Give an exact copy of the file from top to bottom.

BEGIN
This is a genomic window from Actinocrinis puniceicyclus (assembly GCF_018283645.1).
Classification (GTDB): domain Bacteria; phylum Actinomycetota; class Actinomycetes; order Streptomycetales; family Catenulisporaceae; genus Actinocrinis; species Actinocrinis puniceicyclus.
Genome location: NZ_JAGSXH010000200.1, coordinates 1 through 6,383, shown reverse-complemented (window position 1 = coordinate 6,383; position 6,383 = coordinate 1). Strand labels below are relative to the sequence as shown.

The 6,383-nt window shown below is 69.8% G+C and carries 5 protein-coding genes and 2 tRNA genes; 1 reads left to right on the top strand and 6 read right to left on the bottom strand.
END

This is a genomic window from Actinocrinis puniceicyclus (assembly GCF_018283645.1).
Classification (GTDB): domain Bacteria; phylum Actinomycetota; class Actinomycetes; order Streptomycetales; family Catenulisporaceae; genus Actinocrinis; species Actinocrinis puniceicyclus.
Genome location: NZ_JAGSXH010000200.1, coordinates 1 through 6,383, shown reverse-complemented (window position 1 = coordinate 6,383; position 6,383 = coordinate 1). Strand labels below are relative to the sequence as shown.

The 6,383-nt window shown below is 69.8% G+C and carries 5 protein-coding genes and 2 tRNA genes; 1 reads left to right on the top strand and 6 read right to left on the bottom strand.